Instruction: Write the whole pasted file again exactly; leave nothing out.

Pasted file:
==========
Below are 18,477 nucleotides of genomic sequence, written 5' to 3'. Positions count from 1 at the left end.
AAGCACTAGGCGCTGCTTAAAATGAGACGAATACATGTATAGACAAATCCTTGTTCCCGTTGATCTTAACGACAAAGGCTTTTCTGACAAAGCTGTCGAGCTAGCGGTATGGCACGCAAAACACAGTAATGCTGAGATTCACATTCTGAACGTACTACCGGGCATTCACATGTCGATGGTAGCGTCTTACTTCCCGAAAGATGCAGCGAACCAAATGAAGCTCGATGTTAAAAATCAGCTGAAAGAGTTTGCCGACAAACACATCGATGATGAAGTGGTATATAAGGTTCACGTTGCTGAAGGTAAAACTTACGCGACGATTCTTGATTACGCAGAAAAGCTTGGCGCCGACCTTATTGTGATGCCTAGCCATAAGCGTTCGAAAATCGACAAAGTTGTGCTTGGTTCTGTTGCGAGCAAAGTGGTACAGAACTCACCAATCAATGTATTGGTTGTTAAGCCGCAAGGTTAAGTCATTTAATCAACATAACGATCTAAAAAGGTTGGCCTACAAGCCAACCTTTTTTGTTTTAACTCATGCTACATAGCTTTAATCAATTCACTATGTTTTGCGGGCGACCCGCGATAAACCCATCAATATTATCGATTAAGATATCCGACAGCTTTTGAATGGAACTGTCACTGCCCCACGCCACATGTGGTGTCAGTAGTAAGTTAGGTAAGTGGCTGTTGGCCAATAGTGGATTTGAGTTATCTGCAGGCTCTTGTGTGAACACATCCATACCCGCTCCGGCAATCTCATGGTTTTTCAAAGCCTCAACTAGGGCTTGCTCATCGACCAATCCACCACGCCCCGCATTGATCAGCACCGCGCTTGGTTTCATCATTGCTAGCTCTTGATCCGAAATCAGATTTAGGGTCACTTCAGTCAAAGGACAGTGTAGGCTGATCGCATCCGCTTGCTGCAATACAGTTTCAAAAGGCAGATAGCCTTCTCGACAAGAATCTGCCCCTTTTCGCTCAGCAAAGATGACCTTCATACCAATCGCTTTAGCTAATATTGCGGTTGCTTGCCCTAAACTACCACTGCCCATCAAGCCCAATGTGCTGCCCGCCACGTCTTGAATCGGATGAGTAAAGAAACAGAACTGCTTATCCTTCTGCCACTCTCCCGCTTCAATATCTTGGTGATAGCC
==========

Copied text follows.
Below are 18,477 nucleotides of genomic sequence, written 5' to 3'. Positions count from 1 at the left end.
AAGCACTAGGCGCTGCTTAAAATGAGACGAATACATGTATAGACAAATCCTTGTTCCCGTTGATCTTAACGACAAAGGCTTTTCTGACAAAGCTGTCGAGCTAGCGGTATGGCACGCAAAACACAGTAATGCTGAGATTCACATTCTGAACGTACTACCGGGCATTCACATGTCGATGGTAGCGTCTTACTTCCCGAAAGATGCAGCGAACCAAATGAAGCTCGATGTTAAAAATCAGCTGAAAGAGTTTGCCGACAAACACATCGATGATGAAGTGGTATATAAGGTTCACGTTGCTGAAGGTAAAACTTACGCGACGATTCTTGATTACGCAGAAAAGCTTGGCGCCGACCTTATTGTGATGCCTAGCCATAAGCGTTCGAAAATCGACAAAGTTGTGCTTGGTTCTGTTGCGAGCAAAGTGGTACAGAACTCACCAATCAATGTATTGGTTGTTAAGCCGCAAGGTTAAGTCATTTAATCAACATAACGATCTAAAAAGGTTGGCCTACAAGCCAACCTTTTTTGTTTTAACTCATGCTACATAGCTTTAATCAATTCACTATGTTTTGCGGGCGACCCGCGATAAACCCATCAATATTATCGATTAAGATATCCGACAGCTTTTGAATGGAACTGTCACTGCCCCACGCCACATGTGGTGTCAGTAGTAAGTTAGGTAAGTGGCTGTTGGCCAATAGTGGATTTGAGTTATCTGCAGGCTCTTGTGTGAACACATCCATACCCGCTCCGGCAATCTCATGGTTTTTCAAAGCCTCAACTAGGGCTTGCTCATCGACCAATCCACCACGCCCCGCATTGATCAGCACCGCGCTTGGTTTCATCATTGCTAGCTCTTGATCCGAAATCAGATTTAGGGTCACTTCAGTCAAAGGACAGTGTAGGCTGATCGCATCCGCTTGCTGCAATACAGTTTCAAAAGGCAGATAGCCTTCTCGACAAGAATCTGCCCCTTTTCGCTCAGCAAAGATGACCTTCATACCAATCGCTTTAGCTAATATTGCGGTTGCTTGCCCTAAACTACCACTGCCCATCAAGCCCAATGTGCTGCCCGCCACGTCTTGAATCGGATGAGTAAAGAAACAGAACTGCTTATCCTTCTGCCACTCTCCCGCTTCAATATCTTGGTGATAGCC